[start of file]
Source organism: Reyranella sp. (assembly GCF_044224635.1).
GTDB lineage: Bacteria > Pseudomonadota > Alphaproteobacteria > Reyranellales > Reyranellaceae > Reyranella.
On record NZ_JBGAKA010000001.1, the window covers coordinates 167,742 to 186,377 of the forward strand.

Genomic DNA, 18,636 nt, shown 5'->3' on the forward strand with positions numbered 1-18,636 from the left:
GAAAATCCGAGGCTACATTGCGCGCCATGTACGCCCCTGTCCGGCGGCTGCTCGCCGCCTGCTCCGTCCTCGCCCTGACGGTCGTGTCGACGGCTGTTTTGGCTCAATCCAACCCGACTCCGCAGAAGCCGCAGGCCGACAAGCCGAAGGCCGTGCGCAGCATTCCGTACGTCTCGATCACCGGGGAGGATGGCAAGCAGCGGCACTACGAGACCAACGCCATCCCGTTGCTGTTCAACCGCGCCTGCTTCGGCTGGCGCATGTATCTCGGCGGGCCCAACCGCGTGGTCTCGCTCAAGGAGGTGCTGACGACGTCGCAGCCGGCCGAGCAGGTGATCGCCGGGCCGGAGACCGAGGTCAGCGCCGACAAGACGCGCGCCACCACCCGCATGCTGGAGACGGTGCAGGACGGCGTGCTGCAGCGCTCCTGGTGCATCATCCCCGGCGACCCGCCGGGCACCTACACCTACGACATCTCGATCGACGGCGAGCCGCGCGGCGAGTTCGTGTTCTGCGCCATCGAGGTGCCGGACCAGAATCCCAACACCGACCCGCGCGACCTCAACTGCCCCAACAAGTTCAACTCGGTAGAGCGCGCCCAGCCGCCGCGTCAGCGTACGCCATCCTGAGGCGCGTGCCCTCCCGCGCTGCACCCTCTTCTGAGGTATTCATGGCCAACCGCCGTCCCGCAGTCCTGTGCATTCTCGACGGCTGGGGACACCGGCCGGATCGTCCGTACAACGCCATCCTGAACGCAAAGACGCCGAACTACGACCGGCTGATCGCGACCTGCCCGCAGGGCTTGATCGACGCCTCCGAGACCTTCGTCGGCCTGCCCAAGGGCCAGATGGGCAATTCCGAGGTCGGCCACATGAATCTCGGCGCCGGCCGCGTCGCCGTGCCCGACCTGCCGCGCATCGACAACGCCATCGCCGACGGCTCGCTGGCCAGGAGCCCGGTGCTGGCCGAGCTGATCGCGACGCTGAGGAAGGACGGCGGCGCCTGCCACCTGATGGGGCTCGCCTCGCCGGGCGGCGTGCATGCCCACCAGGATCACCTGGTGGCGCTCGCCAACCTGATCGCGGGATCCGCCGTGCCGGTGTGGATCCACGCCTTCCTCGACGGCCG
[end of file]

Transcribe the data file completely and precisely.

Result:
Source organism: Reyranella sp. (assembly GCF_044224635.1).
GTDB lineage: Bacteria > Pseudomonadota > Alphaproteobacteria > Reyranellales > Reyranellaceae > Reyranella.
On record NZ_JBGAKA010000001.1, the window covers coordinates 167,742 to 186,377 of the forward strand.

Genomic DNA, 18,636 nt, shown 5'->3' on the forward strand with positions numbered 1-18,636 from the left:
GAAAATCCGAGGCTACATTGCGCGCCATGTACGCCCCTGTCCGGCGGCTGCTCGCCGCCTGCTCCGTCCTCGCCCTGACGGTCGTGTCGACGGCTGTTTTGGCTCAATCCAACCCGACTCCGCAGAAGCCGCAGGCCGACAAGCCGAAGGCCGTGCGCAGCATTCCGTACGTCTCGATCACCGGGGAGGATGGCAAGCAGCGGCACTACGAGACCAACGCCATCCCGTTGCTGTTCAACCGCGCCTGCTTCGGCTGGCGCATGTATCTCGGCGGGCCCAACCGCGTGGTCTCGCTCAAGGAGGTGCTGACGACGTCGCAGCCGGCCGAGCAGGTGATCGCCGGGCCGGAGACCGAGGTCAGCGCCGACAAGACGCGCGCCACCACCCGCATGCTGGAGACGGTGCAGGACGGCGTGCTGCAGCGCTCCTGGTGCATCATCCCCGGCGACCCGCCGGGCACCTACACCTACGACATCTCGATCGACGGCGAGCCGCGCGGCGAGTTCGTGTTCTGCGCCATCGAGGTGCCGGACCAGAATCCCAACACCGACCCGCGCGACCTCAACTGCCCCAACAAGTTCAACTCGGTAGAGCGCGCCCAGCCGCCGCGTCAGCGTACGCCATCCTGAGGCGCGTGCCCTCCCGCGCTGCACCCTCTTCTGAGGTATTCATGGCCAACCGCCGTCCCGCAGTCCTGTGCATTCTCGACGGCTGGGGACACCGGCCGGATCGTCCGTACAACGCCATCCTGAACGCAAAGACGCCGAACTACGACCGGCTGATCGCGACCTGCCCGCAGGGCTTGATCGACGCCTCCGAGACCTTCGTCGGCCTGCCCAAGGGCCAGATGGGCAATTCCGAGGTCGGCCACATGAATCTCGGCGCCGGCCGCGTCGCCGTGCCCGACCTGCCGCGCATCGACAACGCCATCGCCGACGGCTCGCTGGCCAGGAGCCCGGTGCTGGCCGAGCTGATCGCGACGCTGAGGAAGGACGGCGGCGCCTGCCACCTGATGGGGCTCGCCTCGCCGGGCGGCGTGCATGCCCACCAGGATCACCTGGTGGCGCTCGCCAACCTGATCGCGGGATCCGCCGTGCCGGTGTGGATCCACGCCTTCCTCGACGGCCG